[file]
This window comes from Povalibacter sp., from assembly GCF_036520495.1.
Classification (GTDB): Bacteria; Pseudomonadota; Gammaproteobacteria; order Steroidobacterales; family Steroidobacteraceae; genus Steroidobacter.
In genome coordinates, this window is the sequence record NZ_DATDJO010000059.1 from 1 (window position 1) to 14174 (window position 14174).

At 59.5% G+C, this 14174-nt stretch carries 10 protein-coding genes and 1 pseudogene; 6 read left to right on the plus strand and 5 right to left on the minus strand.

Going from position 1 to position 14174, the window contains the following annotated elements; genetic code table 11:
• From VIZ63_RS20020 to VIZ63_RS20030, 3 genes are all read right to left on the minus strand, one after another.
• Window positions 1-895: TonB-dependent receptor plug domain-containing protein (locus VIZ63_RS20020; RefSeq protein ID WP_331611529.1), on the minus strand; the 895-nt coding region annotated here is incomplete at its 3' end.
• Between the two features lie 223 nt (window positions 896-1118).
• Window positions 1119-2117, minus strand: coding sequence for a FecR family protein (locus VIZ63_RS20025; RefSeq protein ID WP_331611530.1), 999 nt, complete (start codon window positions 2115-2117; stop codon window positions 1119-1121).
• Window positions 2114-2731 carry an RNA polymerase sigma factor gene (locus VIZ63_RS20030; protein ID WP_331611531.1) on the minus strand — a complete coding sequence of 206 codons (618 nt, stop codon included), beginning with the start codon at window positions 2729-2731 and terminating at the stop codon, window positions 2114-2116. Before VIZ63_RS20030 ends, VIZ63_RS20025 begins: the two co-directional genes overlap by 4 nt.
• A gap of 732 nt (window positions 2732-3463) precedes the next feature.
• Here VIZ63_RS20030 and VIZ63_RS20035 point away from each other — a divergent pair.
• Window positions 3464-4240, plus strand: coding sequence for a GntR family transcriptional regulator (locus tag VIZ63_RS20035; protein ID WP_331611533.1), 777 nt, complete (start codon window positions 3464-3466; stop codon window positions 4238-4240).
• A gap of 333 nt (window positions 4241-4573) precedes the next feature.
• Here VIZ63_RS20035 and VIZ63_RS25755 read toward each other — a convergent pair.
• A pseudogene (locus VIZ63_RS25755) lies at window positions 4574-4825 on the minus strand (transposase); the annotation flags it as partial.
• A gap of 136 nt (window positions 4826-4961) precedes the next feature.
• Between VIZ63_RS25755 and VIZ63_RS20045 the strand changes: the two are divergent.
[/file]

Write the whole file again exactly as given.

This window comes from Povalibacter sp., from assembly GCF_036520495.1.
Classification (GTDB): Bacteria; Pseudomonadota; Gammaproteobacteria; order Steroidobacterales; family Steroidobacteraceae; genus Steroidobacter.
In genome coordinates, this window is the sequence record NZ_DATDJO010000059.1 from 1 (window position 1) to 14174 (window position 14174).

At 59.5% G+C, this 14174-nt stretch carries 10 protein-coding genes and 1 pseudogene; 6 read left to right on the plus strand and 5 right to left on the minus strand.

Going from position 1 to position 14174, the window contains the following annotated elements; genetic code table 11:
• From VIZ63_RS20020 to VIZ63_RS20030, 3 genes are all read right to left on the minus strand, one after another.
• Window positions 1-895: TonB-dependent receptor plug domain-containing protein (locus VIZ63_RS20020; RefSeq protein ID WP_331611529.1), on the minus strand; the 895-nt coding region annotated here is incomplete at its 3' end.
• Between the two features lie 223 nt (window positions 896-1118).
• Window positions 1119-2117, minus strand: coding sequence for a FecR family protein (locus VIZ63_RS20025; RefSeq protein ID WP_331611530.1), 999 nt, complete (start codon window positions 2115-2117; stop codon window positions 1119-1121).
• Window positions 2114-2731 carry an RNA polymerase sigma factor gene (locus VIZ63_RS20030; protein ID WP_331611531.1) on the minus strand — a complete coding sequence of 206 codons (618 nt, stop codon included), beginning with the start codon at window positions 2729-2731 and terminating at the stop codon, window positions 2114-2116. Before VIZ63_RS20030 ends, VIZ63_RS20025 begins: the two co-directional genes overlap by 4 nt.
• A gap of 732 nt (window positions 2732-3463) precedes the next feature.
• Here VIZ63_RS20030 and VIZ63_RS20035 point away from each other — a divergent pair.
• Window positions 3464-4240, plus strand: coding sequence for a GntR family transcriptional regulator (locus tag VIZ63_RS20035; protein ID WP_331611533.1), 777 nt, complete (start codon window positions 3464-3466; stop codon window positions 4238-4240).
• A gap of 333 nt (window positions 4241-4573) precedes the next feature.
• Here VIZ63_RS20035 and VIZ63_RS25755 read toward each other — a convergent pair.
• A pseudogene (locus VIZ63_RS25755) lies at window positions 4574-4825 on the minus strand (transposase); the annotation flags it as partial.
• A gap of 136 nt (window positions 4826-4961) precedes the next feature.
• Between VIZ63_RS25755 and VIZ63_RS20045 the strand changes: the two are divergent.